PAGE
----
But this is only a beginning, for nearly all our disturbed states have roots that go deeper still, roots of which we are unconscious. The conscientious Theosophist who applies to himself this method of self-observation generally finds that, although he gets results from it at first, he comes presently up against something that evades him, something that seems stubbornly irreducible.
This elusive frontier that sets itself to our endeavors at self-mastery consists of those urges and tendencies in us of whose very existence we are still unconscious. We have not yet even begun to imagine that they are not ourselves. When we thought that our pure and impersonal "I" was austerely acting as a silent watcher while we observed a condition in ourselves, those other unconscious urges were actually there too, forming part of that "I" which was not really pure or impersonal at all.
What resources does our descriptive Theosophy hold for us to help us in the further task of winnowing out these unconscious factors and enabling us to know ourselves apart from them? Obviously a mere stolid perusal of books will not help us, nor a grinding repetition of the explanations we already have.
A Theosophy must have more in it than mere verbal explanations. It must have its appeal to the heart, its imaginative or romantic aspect. However sound and steady it may seem to be structurally, it must have the resilience and elasticity of something that is organically alive. If it has this, it has also the power to cast a certain light beyond the frontier to which the explanatory intellect has so far plodded its pedestrian way. This light enables us to go ahead of our own mental vision. It casts a certain penumbral illumination across the frontier of the unconscious in us. We may call it, perhaps, the light of intuition. The unconscious bias in our mental and emotional natures leaves its imprint upon our conscious acts; and it is this factor of intuitive imagination which from time to time enables us to perceive and recognize that pattern and know its source in ourselves, rendering conscious and objective and observed something hitherto unconscious. In due course the explanatory mind will able to have some kind of external and objective evidence that the promptings of intuition were true and creative. But the intuition must first be followed and acted upon before that evidence can be seen.
It is only when this deeper self-discovery is begun, and we begin to separate ourselves not only from the overt disturbances in our natures but also from hitherto unconscious forms of bias, that the real path of occultism may be said to open.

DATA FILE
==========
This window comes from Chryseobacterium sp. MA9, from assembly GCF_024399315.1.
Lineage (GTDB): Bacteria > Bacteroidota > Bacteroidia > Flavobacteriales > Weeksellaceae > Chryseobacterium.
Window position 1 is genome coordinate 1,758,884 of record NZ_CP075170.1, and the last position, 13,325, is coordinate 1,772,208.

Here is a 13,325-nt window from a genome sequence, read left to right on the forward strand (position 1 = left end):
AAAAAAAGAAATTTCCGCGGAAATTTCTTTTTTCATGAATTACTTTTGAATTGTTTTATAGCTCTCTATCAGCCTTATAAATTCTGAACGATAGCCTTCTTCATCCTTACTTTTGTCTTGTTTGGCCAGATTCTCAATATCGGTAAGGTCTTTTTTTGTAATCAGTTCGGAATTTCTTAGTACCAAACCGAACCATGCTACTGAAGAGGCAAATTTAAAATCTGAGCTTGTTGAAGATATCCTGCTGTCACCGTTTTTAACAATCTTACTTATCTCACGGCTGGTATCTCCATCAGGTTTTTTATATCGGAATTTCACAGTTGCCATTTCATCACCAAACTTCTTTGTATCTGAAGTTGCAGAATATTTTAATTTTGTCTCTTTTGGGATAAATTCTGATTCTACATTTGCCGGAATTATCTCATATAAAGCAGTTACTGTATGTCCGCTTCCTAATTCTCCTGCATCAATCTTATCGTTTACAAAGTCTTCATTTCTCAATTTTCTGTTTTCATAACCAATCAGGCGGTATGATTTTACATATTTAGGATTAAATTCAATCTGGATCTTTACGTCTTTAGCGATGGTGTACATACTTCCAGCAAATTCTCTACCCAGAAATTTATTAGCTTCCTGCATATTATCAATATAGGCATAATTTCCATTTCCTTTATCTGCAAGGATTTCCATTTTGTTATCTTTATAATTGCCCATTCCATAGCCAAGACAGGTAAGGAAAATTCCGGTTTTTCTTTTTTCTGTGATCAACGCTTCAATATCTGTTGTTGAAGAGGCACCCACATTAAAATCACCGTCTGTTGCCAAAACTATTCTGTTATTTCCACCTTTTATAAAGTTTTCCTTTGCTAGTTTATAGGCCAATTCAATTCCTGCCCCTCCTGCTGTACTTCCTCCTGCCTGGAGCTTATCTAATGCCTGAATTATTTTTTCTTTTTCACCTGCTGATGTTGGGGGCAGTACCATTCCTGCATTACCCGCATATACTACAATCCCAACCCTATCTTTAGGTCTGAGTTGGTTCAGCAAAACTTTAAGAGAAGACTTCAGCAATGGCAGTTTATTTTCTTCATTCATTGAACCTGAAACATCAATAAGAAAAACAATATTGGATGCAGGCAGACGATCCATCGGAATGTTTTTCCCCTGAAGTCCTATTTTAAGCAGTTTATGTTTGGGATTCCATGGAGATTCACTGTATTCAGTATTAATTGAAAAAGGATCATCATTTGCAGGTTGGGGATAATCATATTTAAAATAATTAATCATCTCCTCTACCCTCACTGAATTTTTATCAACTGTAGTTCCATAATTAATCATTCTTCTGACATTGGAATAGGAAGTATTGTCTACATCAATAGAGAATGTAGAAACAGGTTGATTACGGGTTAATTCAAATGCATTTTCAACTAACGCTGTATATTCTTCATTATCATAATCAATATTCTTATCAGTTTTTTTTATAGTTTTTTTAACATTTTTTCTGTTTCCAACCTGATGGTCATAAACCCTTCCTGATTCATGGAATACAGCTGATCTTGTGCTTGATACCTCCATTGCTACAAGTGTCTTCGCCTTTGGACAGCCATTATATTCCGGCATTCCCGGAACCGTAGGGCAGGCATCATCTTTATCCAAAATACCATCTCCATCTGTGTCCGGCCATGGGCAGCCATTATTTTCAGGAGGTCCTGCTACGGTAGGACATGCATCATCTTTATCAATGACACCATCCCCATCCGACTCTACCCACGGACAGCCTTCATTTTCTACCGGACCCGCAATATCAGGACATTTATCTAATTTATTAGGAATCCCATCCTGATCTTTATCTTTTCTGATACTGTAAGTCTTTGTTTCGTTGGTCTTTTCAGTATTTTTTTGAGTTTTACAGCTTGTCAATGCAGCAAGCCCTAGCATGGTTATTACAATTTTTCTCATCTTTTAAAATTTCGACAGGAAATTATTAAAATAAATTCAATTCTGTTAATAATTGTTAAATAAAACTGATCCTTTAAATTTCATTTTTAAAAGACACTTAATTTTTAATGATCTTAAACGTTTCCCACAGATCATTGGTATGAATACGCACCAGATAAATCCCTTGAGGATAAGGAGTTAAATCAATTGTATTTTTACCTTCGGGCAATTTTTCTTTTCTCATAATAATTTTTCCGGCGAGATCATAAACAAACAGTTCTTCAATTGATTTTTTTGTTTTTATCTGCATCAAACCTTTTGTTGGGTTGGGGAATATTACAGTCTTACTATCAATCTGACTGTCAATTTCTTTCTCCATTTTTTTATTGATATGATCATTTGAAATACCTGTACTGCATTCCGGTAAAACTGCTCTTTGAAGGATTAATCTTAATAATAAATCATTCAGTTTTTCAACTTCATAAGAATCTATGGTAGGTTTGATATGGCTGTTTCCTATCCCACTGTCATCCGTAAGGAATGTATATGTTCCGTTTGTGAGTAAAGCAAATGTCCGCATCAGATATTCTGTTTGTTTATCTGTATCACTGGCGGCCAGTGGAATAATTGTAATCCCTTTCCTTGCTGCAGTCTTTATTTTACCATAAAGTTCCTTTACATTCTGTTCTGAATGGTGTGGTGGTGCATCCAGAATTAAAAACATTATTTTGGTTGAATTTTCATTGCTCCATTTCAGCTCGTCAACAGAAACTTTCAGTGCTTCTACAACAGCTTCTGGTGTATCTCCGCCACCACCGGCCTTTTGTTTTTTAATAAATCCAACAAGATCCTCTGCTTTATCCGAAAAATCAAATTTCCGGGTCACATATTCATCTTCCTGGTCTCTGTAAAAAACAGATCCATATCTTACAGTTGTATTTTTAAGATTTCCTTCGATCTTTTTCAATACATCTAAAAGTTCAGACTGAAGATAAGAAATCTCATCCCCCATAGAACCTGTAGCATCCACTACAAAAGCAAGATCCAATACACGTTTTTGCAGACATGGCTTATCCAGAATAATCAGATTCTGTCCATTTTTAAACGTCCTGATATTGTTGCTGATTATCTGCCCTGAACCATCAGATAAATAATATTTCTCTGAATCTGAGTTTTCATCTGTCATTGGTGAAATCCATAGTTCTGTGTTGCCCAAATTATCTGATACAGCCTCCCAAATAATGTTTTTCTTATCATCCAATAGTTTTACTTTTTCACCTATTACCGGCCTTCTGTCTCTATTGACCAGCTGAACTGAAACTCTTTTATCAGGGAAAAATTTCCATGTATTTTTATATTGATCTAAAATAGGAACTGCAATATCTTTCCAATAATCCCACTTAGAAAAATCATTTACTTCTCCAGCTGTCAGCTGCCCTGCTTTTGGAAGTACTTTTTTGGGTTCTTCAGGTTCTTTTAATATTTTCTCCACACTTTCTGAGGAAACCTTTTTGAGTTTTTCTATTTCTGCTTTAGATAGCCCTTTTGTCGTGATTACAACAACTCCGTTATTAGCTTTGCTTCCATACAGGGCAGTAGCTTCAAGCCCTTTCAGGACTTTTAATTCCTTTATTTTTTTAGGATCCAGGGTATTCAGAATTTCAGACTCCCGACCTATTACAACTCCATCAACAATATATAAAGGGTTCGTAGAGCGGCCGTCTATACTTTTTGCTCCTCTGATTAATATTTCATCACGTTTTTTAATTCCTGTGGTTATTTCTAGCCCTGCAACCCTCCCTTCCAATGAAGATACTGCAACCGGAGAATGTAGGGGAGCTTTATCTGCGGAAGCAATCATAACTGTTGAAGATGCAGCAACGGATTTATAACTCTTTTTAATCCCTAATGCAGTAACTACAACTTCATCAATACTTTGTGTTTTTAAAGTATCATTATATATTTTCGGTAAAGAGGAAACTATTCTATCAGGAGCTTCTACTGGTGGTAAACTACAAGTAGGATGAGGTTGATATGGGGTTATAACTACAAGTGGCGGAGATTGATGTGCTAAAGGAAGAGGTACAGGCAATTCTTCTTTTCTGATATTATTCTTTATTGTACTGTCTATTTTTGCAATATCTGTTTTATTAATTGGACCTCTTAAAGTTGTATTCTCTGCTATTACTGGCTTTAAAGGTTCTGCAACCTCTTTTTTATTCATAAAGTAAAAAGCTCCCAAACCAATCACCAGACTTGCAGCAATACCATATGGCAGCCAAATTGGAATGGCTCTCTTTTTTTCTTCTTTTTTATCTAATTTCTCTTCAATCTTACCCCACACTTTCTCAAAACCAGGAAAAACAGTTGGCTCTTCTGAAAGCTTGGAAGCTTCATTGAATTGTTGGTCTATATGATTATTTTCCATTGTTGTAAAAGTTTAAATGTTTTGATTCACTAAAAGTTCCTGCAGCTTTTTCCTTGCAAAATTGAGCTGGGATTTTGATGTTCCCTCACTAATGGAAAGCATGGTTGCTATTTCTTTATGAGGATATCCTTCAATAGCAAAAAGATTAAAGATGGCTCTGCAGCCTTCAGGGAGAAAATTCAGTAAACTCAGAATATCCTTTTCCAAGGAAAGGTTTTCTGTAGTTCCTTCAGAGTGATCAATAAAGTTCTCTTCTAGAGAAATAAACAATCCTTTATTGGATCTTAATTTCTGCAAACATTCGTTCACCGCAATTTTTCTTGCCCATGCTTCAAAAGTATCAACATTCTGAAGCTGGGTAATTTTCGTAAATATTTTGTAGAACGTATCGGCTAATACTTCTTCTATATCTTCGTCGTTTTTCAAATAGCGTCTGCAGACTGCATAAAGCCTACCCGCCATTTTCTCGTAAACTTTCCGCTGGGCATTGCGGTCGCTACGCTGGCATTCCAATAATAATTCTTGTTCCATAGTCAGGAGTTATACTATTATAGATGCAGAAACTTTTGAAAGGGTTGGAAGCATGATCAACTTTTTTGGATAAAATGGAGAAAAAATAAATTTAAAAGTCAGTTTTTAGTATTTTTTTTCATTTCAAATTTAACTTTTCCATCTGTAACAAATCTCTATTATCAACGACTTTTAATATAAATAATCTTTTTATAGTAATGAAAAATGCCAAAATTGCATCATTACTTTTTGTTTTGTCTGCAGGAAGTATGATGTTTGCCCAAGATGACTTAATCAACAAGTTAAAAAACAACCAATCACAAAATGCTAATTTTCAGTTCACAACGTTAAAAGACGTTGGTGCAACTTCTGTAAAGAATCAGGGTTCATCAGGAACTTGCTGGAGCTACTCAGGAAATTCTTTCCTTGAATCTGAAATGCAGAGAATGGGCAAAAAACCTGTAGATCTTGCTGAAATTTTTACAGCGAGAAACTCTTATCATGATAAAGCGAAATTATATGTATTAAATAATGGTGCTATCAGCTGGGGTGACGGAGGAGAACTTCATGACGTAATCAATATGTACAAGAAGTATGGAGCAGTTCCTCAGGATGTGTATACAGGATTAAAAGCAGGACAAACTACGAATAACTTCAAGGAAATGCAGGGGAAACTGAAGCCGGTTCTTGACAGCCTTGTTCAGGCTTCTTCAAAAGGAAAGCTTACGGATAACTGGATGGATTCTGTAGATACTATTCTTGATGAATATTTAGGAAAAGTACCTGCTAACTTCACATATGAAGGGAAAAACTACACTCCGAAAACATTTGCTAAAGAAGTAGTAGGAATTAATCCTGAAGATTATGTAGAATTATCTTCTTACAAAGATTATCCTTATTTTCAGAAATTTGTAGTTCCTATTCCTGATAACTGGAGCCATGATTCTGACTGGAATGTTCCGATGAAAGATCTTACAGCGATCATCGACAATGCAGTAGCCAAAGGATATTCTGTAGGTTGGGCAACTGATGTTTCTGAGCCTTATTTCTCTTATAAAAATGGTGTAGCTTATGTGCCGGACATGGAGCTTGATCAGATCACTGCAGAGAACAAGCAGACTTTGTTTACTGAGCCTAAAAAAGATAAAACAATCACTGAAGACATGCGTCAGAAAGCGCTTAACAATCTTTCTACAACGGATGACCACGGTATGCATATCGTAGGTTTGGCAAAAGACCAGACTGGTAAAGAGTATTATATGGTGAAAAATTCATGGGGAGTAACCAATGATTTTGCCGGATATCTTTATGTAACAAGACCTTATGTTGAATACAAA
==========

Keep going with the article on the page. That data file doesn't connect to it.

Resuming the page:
In the Theosophical Society there seem to be distinct stages at which members find their Theosophy growing somewhat stale and dead for them. The first is when, having acquired a Theosophy of sorts, we use it only as an explanation of other people and do not turn it searchingly upon ourselves. The second is when, having turned the light of our descriptive Theosophy upon ourselves, we come to the end of its merely explanatory capacities, because we apply it only to aspects of ourselves which are to us overt and recognizable. If intuition carries us over this barrier, there are other stages still lying ahead where the richness and the call of far frontiers may again die away because we fail to let go of the form and trust to the life at various further levels of their manifestation.
It is quite right to begin with an explanatory Theosophy, to argue out the case for and against reincarnation and all the rest of it. But this is the beginning; and if we use the results of our study at each stage to open up the narrow is imperceptibly transformed into a living organism and then into a living power. And each stage of this transformation of our Theosophy and of ourselves has to be lived through and completed, with no depreciation of the early stages or false claim to achievement of the later ones.
When a great teacher was asked whether it was not false to imagine that we could use a method devised by the descriptive or argumentative mind to free ourselves from the limitations of that mind, he said that it was as if we used a stick to poke a fire, knowing that in the end the stick itself would be consumed by the fire. In this spirit, then, we may use our structural or descriptive Theosophies, knowing that they carry esoteric or mystical or subjective implications which can find fulfilment only when they stir up the kind of fire in us that will destroy not only those structures and descriptions in their present sense but will also destroy much that we now look upon as our very selves.